Sunday, March 21, 2010

Black Death Essay

Essay on Black Death

By the mid-1300’s, over 3 million people had died from what was known as to be the worst epidemic in the history of mankind. The bubonic plague, or the notorious Black Death, was a mystery to the medieval time period as it took 1/3 of Europe’s population. Many people, like myself, have heard of this disease but the facts behind this infamous killer are unknown. I shall explore the background and the effects of the Black Death and how this horrific disease had found its way to the shores of England.

There is some information that I have collected about the famous plague in English history before starting the in-depth research process. The Bubonic Plague, also known as the “Black Death”, wiped out one-third of England’s population in the middle ages. The disease is contagious and passed on through blood contact from one person to another. Mice were the major carriers of this virus. The disease can be transferred not only to other humans but also to animals. The disease causes death in about 3-5 days of contact with the virus. So many people were affected in a short period of time. This was due to two reasons. One, the plague was an outbreak that happened without any warning. The second reason was that no one had any scientific information about this virus. The plague entered England sometime during the middle ages. During this time period, the medical field of research was very low and much of the vast information that is known today hadn’t even been touched or thought about back then. So, not only was this virus dangerous, but no one had any idea what it was to begin with and there was no cure. This is some background information that I have recovered from my knowledge about this horrible disease. This knowledge will give me a head start to answering questions about the Bubonic Plague.

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There are many key elements about the “Black Death” that need to be studied to gain valuable knowledge and information for this research. The main question is where the bubonic plague originated and how did the disease make its way to the rich population of England? I want to focus in on the interesting facts of the types of effects this disease had on humans and animals. The final component that needs to be understood is how did the bubonic plague epidemic disappear? These are important as well as appealing questions that I want to learn about one of the worst epidemics ever to sweep through England.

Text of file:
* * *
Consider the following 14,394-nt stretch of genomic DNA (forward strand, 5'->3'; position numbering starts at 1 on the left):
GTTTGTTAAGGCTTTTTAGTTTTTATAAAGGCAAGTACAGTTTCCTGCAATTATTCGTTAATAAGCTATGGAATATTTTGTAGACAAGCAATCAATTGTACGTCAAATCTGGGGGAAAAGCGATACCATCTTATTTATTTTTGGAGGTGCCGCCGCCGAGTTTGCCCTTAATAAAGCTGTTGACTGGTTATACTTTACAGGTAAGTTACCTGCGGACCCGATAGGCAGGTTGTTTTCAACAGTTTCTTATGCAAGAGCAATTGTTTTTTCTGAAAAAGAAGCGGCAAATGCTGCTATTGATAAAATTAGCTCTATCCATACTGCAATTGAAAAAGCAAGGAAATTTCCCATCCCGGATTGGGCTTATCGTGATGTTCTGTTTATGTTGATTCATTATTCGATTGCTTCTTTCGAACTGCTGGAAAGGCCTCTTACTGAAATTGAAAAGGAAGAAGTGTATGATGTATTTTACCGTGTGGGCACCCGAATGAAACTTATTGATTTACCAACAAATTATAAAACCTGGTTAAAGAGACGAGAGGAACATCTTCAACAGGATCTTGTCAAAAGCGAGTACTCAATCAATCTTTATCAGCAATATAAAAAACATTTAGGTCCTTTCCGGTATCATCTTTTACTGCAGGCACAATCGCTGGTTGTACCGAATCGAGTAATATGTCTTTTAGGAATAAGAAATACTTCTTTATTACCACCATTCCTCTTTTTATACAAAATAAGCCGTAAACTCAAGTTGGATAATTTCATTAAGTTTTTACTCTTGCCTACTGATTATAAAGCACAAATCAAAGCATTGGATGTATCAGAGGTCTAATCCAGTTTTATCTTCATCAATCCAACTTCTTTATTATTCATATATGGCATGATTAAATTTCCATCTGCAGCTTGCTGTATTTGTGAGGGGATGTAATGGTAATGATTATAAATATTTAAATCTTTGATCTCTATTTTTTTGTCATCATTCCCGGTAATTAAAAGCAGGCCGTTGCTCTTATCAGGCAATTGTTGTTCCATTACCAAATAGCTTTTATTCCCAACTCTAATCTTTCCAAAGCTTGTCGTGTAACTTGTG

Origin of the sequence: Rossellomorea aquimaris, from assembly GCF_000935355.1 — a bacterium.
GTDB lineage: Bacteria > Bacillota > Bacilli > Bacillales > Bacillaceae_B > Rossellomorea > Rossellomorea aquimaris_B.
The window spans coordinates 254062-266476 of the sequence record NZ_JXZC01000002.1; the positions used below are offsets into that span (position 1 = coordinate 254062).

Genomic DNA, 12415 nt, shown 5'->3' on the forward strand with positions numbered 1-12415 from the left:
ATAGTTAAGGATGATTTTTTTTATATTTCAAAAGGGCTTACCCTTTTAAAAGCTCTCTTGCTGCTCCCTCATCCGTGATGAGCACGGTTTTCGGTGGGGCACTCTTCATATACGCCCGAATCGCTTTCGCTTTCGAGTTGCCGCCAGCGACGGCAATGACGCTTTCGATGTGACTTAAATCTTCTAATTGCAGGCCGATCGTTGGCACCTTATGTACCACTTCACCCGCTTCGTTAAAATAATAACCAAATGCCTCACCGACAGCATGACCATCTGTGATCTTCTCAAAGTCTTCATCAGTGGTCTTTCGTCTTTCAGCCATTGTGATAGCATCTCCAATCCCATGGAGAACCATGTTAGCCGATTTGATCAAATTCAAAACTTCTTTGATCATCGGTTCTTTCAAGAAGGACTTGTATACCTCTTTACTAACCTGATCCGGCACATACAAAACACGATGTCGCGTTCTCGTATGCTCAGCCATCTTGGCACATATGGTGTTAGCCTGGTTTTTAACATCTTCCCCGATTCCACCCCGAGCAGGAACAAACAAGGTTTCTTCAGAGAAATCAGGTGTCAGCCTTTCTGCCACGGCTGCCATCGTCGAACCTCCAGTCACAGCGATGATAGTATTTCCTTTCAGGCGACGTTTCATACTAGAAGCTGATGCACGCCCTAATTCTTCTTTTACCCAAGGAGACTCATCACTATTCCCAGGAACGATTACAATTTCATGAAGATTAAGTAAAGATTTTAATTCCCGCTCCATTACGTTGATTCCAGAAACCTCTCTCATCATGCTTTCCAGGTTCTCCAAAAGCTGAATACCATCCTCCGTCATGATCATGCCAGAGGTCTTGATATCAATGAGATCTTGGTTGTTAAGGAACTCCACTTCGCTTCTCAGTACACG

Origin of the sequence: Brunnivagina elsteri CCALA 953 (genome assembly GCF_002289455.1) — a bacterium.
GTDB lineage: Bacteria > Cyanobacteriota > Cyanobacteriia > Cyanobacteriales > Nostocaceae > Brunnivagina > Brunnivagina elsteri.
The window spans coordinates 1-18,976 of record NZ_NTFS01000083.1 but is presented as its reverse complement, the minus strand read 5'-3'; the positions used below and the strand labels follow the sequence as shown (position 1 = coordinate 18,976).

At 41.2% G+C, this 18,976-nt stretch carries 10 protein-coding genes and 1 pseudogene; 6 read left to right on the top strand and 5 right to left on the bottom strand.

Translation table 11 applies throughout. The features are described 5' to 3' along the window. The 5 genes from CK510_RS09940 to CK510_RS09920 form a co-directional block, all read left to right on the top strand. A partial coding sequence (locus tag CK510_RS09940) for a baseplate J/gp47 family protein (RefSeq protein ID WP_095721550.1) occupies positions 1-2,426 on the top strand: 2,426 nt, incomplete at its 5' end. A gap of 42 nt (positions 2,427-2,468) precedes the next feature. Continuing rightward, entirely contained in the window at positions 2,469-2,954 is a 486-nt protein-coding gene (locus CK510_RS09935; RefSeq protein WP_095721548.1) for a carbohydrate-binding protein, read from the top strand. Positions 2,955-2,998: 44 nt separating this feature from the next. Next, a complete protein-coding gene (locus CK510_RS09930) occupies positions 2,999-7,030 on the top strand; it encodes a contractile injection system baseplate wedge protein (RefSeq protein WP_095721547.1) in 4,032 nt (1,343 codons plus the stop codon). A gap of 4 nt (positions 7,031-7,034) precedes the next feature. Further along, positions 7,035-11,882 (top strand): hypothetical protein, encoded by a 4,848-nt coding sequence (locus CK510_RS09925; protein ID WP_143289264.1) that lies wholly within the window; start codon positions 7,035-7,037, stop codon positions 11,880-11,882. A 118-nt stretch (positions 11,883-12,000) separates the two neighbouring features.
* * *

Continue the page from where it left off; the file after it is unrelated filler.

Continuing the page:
The research process is where I find the answers to my questions about the bubonic plague. The Black Death, also known as the bubonic plague, was the main idea of my research project. Next, I took this research assignment to the next level. I wanted to know the answer to the question of where exactly did the Bubonic Plague originate, were there different types of diseases that as a whole became to be known as the Black Death, and how did it disappear. These questions became the base of my research project. I searched through books written on this disease for answers.

Spending a mere twenty minutes in the library I found two well-written books about the Black Death. The other sources were online sites about the Black Death created by universities. Most of the information on the websites I had already obtained from the two books but little vital details aided my overall essay. Due to the large amount and quality of the information, this project has been tremendously easy. Lets take a look at the answers to the questions.

Where did the plague originate and how did it reach the shores of England? The pestilence’s origination point and how this disease created an outbreak for the British came in a unique yet logical way. The plague began in the grasslands of Asia where there was an everlasting population of the bacteria among the region’s wild rodents (Nardo 41). Latin and Arabic historians know for a fact that sudden changes in the environment, such as earthquakes, flooding, and famines initially started the pandemic. These ecological disasters might have disrupted the rodents’ prairie fields where shelter and food supplies were abundant. The rodents then probably fled into areas where they came into contact with domestic rodents and humans. From the grasslands in the middle regions of Asia, the plague spread south into China and India and then traveled west creating outbreaks in Persia and rest of the eastern Mediterranean region.

This certain path taken by the plague was solely based on the trade routes of the fourteenth century. Communicable diseases like the plague followed major trade routes from Asia to the Middle East (42). It is said that the plague is to have pursued the land route from Central Asia to the region around the Black Sea (44).